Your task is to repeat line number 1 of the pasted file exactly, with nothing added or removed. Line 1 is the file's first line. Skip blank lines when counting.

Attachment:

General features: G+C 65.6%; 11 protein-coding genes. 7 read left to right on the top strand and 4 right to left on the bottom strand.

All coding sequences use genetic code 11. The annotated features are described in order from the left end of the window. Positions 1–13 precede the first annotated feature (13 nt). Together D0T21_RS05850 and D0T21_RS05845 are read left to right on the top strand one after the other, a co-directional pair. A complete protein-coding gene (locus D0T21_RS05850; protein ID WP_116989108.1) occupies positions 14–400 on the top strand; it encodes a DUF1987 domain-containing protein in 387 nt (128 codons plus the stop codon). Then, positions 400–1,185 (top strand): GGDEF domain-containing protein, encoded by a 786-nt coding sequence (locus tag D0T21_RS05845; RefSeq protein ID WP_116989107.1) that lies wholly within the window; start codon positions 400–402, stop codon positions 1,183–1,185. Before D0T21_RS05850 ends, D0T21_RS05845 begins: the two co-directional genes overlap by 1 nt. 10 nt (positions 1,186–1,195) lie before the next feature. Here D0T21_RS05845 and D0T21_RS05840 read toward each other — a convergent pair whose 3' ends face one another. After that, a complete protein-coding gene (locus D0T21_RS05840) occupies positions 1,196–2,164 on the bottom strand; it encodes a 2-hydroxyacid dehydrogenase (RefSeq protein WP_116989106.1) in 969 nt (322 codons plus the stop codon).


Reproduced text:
General features: G+C 65.6%; 11 protein-coding genes. 7 read left to right on the top strand and 4 right to left on the bottom strand.